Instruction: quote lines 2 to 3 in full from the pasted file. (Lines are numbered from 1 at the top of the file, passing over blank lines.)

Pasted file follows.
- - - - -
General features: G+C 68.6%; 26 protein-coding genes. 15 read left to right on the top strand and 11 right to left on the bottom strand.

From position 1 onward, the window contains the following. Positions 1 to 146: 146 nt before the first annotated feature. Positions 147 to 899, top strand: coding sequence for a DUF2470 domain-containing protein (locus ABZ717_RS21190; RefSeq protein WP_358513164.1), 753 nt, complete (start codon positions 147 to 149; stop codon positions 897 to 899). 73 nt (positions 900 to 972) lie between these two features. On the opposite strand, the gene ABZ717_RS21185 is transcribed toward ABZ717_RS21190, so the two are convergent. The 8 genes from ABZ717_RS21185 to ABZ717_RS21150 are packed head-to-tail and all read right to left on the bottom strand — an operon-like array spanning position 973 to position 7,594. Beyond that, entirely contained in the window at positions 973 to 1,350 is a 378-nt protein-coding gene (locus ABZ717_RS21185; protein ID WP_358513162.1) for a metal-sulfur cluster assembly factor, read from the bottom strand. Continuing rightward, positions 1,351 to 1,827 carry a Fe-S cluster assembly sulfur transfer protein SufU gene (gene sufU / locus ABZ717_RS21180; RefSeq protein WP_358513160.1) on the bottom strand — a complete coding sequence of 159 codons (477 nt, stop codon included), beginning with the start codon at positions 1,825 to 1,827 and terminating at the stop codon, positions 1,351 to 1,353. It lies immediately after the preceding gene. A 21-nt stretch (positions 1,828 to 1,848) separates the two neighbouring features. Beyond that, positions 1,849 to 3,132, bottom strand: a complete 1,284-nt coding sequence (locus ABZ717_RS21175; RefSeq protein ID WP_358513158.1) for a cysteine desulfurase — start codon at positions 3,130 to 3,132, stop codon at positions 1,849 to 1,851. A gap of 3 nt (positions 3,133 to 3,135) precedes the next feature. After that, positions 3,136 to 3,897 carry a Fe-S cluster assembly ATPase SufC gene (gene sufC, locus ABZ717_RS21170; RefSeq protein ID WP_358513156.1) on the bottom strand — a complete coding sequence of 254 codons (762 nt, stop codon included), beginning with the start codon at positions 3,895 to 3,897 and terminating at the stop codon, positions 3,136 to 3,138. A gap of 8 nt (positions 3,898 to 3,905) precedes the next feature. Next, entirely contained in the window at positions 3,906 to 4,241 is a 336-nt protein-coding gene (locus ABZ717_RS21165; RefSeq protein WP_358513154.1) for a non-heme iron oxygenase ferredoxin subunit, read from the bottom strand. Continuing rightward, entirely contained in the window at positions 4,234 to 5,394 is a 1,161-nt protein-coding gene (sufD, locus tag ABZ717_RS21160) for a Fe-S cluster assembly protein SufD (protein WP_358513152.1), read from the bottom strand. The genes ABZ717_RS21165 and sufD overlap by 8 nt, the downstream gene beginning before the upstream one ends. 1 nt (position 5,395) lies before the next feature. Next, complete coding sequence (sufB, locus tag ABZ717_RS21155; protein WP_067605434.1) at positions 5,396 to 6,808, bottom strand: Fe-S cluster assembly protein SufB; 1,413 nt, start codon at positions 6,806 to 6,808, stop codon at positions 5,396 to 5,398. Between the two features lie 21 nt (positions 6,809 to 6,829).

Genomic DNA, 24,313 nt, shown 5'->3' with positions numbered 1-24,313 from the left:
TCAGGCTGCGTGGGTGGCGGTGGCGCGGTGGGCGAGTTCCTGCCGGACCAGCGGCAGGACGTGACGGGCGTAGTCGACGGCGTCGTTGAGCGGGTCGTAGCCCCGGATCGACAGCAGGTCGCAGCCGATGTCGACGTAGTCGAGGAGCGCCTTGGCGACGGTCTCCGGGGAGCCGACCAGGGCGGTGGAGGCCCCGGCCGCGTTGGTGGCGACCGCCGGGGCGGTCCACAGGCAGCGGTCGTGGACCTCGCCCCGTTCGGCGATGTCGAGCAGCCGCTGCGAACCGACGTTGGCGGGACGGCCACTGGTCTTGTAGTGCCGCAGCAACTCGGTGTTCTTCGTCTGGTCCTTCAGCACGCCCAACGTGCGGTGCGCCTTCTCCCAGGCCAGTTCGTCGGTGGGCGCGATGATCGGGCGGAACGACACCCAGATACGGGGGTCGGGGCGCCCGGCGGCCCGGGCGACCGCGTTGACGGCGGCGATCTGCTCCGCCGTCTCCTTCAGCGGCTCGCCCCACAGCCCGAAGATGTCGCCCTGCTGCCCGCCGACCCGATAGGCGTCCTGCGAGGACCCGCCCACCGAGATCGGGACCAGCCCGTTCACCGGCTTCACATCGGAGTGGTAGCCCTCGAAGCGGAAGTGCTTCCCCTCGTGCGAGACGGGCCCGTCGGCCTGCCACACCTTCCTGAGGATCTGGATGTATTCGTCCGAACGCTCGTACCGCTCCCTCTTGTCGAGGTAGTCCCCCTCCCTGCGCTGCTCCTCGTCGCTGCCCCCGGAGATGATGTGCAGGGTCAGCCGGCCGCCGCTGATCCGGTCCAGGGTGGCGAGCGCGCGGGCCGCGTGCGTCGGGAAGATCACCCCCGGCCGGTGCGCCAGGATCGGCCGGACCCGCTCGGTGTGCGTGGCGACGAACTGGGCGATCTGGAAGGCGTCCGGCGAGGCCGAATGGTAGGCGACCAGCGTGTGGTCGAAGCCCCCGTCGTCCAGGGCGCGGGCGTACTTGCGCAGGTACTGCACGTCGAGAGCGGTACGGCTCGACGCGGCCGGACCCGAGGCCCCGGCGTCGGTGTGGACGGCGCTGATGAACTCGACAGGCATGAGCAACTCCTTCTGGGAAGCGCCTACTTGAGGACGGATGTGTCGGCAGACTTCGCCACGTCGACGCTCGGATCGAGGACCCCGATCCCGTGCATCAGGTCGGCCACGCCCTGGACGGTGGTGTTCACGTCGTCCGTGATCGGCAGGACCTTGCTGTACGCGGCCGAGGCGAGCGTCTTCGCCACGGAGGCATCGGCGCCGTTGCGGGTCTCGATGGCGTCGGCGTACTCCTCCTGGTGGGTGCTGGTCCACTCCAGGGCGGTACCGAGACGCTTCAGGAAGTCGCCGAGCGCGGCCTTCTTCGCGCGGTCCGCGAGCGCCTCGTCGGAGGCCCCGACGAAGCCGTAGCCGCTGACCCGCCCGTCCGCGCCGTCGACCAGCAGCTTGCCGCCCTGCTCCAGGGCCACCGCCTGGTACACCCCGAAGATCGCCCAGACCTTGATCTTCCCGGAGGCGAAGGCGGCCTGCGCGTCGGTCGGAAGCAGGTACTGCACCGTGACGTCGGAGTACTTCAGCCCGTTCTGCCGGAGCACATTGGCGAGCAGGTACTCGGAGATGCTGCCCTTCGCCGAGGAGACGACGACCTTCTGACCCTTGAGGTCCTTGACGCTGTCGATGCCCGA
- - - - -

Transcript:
From position 1 onward, the window contains the following. Positions 1 to 146: 146 nt before the first annotated feature. Positions 147 to 899, top strand: coding sequence for a DUF2470 domain-containing protein (locus ABZ717_RS21190; RefSeq protein WP_358513164.1), 753 nt, complete (start codon positions 147 to 149; stop codon positions 897 to 899). 73 nt (positions 900 to 972) lie between these two features. On the opposite strand, the gene ABZ717_RS21185 is transcribed toward ABZ717_RS21190, so the two are convergent. The 8 genes from ABZ717_RS21185 to ABZ717_RS21150 are packed head-to-tail and all read right to left on the bottom strand — an operon-like array spanning position 973 to position 7,594. Beyond that, entirely contained in the window at positions 973 to 1,350 is a 378-nt protein-coding gene (locus ABZ717_RS21185; protein ID WP_358513162.1) for a metal-sulfur cluster assembly factor, read from the bottom strand. Continuing rightward, positions 1,351 to 1,827 carry a Fe-S cluster assembly sulfur transfer protein SufU gene (gene sufU / locus ABZ717_RS21180; RefSeq protein WP_358513160.1) on the bottom strand — a complete coding sequence of 159 codons (477 nt, stop codon included), beginning with the start codon at positions 1,825 to 1,827 and terminating at the stop codon, positions 1,351 to 1,353. It lies immediately after the preceding gene. A 21-nt stretch (positions 1,828 to 1,848) separates the two neighbouring features. Beyond that, positions 1,849 to 3,132, bottom strand: a complete 1,284-nt coding sequence (locus ABZ717_RS21175; RefSeq protein ID WP_358513158.1) for a cysteine desulfurase — start codon at positions 3,130 to 3,132, stop codon at positions 1,849 to 1,851. A gap of 3 nt (positions 3,133 to 3,135) precedes the next feature. After that, positions 3,136 to 3,897 carry a Fe-S cluster assembly ATPase SufC gene (gene sufC, locus ABZ717_RS21170; RefSeq protein ID WP_358513156.1) on the bottom strand — a complete coding sequence of 254 codons (762 nt, stop codon included), beginning with the start codon at positions 3,895 to 3,897 and terminating at the stop codon, positions 3,136 to 3,138. A gap of 8 nt (positions 3,898 to 3,905) precedes the next feature. Next, entirely contained in the window at positions 3,906 to 4,241 is a 336-nt protein-coding gene (locus ABZ717_RS21165; RefSeq protein WP_358513154.1) for a non-heme iron oxygenase ferredoxin subunit, read from the bottom strand. Continuing rightward, entirely contained in the window at positions 4,234 to 5,394 is a 1,161-nt protein-coding gene (sufD, locus tag ABZ717_RS21160) for a Fe-S cluster assembly protein SufD (protein WP_358513152.1), read from the bottom strand. The genes ABZ717_RS21165 and sufD overlap by 8 nt, the downstream gene beginning before the upstream one ends. 1 nt (position 5,395) lies before the next feature. Next, complete coding sequence (sufB, locus tag ABZ717_RS21155; protein WP_067605434.1) at positions 5,396 to 6,808, bottom strand: Fe-S cluster assembly protein SufB; 1,413 nt, start codon at positions 6,806 to 6,808, stop codon at positions 5,396 to 5,398. Between the two features lie 21 nt (positions 6,809 to 6,829).

Genomic DNA, 24,313 nt, shown 5'->3' with positions numbered 1-24,313 from the left: